So, you’ve disabled cookies and run in some form of incognito mode. In most people’s mind, that’s enough to bypass the rampant tracking employed by websites for ad targeting and retargeting. With the Canvas Fingerprint, that couldn’t be further from the truth.

In the past, most sites had to use cookies or files sent to your computer. Think of it like a digital tag and you’re released back into the wild. Canvas Fingerprinting does none of this. Instead it employs a hidden image with some text. That becomes your new digital tag, enabling websites to track you.

And if you think it is only the big sites employing this, think again. If you have seen the AddThis social share system, you are already being fingerprinted. The company started using the system earlier this year.

Proponents of the system will hide behind the guise that it is the computer being tracked and not the person. That’s an idiotic argument in that my computer has yet to sprout legs and handle my day-to-day activities. Until it does, this system is all about tracking the user or customer. You cannot run in privacy modes and escape being tracked.

With AddThis being a user, if you’ve browsed pretty much any site with a social share counter, you are getting tracked. Just a note, we use a custom social counter versus AddThis. Even the White House uses the social bar, so if you want to rage against the man, expect the petitions to pop up fast. If Fox News understood technology, I’m sure they would harp on this because of the White House angle.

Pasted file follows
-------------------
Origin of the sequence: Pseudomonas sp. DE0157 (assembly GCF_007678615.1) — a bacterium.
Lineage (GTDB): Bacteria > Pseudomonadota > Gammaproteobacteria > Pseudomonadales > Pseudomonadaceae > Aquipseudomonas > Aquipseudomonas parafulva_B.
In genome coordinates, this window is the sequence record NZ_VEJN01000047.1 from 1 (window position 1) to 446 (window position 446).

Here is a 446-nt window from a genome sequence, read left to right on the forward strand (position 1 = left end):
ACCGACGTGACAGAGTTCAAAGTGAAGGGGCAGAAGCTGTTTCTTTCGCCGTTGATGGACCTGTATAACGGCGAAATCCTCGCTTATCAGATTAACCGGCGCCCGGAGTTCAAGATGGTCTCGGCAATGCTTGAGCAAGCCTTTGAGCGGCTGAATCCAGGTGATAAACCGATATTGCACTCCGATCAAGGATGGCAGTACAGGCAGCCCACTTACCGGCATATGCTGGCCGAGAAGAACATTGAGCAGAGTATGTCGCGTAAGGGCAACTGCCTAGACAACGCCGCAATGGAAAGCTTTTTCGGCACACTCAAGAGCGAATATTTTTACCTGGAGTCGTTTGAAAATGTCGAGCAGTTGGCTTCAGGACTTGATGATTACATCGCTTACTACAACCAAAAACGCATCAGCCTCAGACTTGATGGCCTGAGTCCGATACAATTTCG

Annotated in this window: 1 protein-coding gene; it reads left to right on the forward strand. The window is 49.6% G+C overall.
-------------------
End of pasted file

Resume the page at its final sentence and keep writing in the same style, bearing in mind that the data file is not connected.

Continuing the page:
How Do You Hide

Well, with big brother watching like some awful rendition of 1984, you should go in with the mindset of you are being tracked. There are some ways you can get off the grid, but none are easy. Probably the easiest path is Privacy Badger. It’s a new tool that claims it can avoid Canvas Fingerprint tracking.

Other options jump into the pain in ass arena for the average web user. Options include using Tor. If you can barely operate Netflix, this isn’t the best idea. The Chameleon web browser offers a way to block tracking, but is a hard install.

And to top it off, you could just disable javascript. That would kill most functionality on the websites you traffic. None of these are options that scream user experience.

In the end, it will be up to public outcry to kill the Canvas Fingerprint. If no one shouts loud enough to end the invasive tracking, then it’s here to stay.

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